#2756 is on display in Huntington Park in Newport News, VA. The 2-8-4 type, usually known as a "Berkshire", was named "Kanawha" on the Chesapeake & Ohio after the river that cut through the railroad's operational heartland in West Virginia.
The first forty K-4s were built by Alco in 1943-1944 (#2700-#2739). Ten more were built by Lima in 1945 (#2740-2749) and #2756 was one of another ten built by Lima in 1947 (#2750-2759). They operated over most of the C&O system and performed so well, handling heavy drag freight as well as fast passenger services, that the C&O eventually rostered ninety of them.
#2756 was donated to the City of Newport News, VA, in 1963.
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Above #2756 is somewhat "embowered" by trees, hedges and borders, which makes it difficult to get good photos.
Twelve K-4s have survived. You can see #2705 on the B&O Museum Yard and Car Shop page of this website, #2716 on the Kentucky Railway Museum, #2707 on the Illinois Railway Museum Yard, #2727 on the St Louis Transportation Museum Train Sheds, #2736 on the National Railroad Museum and #2789 on the Hoosier Valley Railroad Museum pages. #2700, #2732, #2755, #2760 and #2776 each have their own page.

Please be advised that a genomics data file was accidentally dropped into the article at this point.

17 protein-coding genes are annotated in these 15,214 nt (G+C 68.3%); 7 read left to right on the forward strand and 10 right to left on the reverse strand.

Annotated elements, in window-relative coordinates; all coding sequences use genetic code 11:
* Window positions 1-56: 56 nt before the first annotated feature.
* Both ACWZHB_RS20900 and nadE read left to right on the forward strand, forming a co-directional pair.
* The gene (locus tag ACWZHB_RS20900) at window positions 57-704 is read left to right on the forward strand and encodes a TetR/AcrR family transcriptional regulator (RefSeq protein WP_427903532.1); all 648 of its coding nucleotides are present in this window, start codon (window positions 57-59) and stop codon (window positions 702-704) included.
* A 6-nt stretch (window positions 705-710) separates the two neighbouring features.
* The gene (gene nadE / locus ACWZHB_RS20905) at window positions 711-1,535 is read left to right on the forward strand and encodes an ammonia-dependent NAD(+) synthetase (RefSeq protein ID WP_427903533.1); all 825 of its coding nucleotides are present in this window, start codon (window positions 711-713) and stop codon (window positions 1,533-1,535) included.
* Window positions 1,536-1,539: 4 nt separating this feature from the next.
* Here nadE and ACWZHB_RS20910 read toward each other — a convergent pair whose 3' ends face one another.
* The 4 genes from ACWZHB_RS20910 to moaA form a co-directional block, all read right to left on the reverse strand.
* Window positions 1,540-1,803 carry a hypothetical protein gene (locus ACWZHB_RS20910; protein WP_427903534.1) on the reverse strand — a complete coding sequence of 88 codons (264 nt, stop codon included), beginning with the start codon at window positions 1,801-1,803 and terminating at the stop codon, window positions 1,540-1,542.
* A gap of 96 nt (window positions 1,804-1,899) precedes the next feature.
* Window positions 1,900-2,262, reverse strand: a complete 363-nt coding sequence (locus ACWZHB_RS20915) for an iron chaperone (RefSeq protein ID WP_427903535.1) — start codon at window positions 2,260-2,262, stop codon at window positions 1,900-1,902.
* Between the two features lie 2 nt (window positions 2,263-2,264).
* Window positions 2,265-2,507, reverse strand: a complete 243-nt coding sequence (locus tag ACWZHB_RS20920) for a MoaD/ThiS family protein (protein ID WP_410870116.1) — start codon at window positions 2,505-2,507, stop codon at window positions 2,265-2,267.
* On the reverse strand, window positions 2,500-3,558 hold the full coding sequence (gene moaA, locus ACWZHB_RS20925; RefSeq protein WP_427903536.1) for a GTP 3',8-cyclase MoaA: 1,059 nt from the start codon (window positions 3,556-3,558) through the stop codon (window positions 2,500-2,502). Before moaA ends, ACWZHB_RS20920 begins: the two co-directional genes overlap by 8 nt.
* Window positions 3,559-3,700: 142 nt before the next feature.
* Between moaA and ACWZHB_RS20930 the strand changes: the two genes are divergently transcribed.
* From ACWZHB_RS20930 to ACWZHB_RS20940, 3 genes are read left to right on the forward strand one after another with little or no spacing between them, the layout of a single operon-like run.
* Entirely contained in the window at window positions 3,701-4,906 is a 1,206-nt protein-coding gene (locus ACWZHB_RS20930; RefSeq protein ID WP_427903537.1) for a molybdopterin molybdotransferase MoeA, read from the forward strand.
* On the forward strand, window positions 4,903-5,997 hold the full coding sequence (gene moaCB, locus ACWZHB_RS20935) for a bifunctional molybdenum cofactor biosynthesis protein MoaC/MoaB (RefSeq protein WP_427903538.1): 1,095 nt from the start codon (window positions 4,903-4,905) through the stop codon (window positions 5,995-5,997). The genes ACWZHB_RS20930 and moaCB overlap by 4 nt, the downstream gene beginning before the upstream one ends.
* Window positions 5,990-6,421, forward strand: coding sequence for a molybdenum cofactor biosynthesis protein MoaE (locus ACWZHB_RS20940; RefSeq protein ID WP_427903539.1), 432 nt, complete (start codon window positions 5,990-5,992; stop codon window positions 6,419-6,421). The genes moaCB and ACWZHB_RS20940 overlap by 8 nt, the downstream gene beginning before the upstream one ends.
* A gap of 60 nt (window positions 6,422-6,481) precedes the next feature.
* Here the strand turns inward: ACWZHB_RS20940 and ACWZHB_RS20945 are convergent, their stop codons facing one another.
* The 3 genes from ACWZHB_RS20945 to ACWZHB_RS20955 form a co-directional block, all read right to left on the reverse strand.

#2756 has an engine wheelbase of 42' and driver wheelbase of 18' 2½". The locomotive weighs 468,900 lbs, 293,210 lbs on its 69" drivers. With 26" x 34" cylinders, a 90 sq ft grate area, 462 sq ft firebox and a total heating surface of 6,705 sq ft, including 1,932 sq ft superheating, the K-4 operated at a boiler pressure of 245 psi delivering tractive effort of 69,368 lbs.
All engine axles were had roller bearings, and the trailing truck was fitted with a booster engine to aid traction starting with heavy loads and on heavy grades.
#2756's over-sized box-type sand dome, its front end "frog's eyes"
number plates, pilot mounted headlight and low-slung General Steel Castings pilot give it a particularly Chesapeake & Ohio look.
These featured on most of the railroad's modern steam motive power.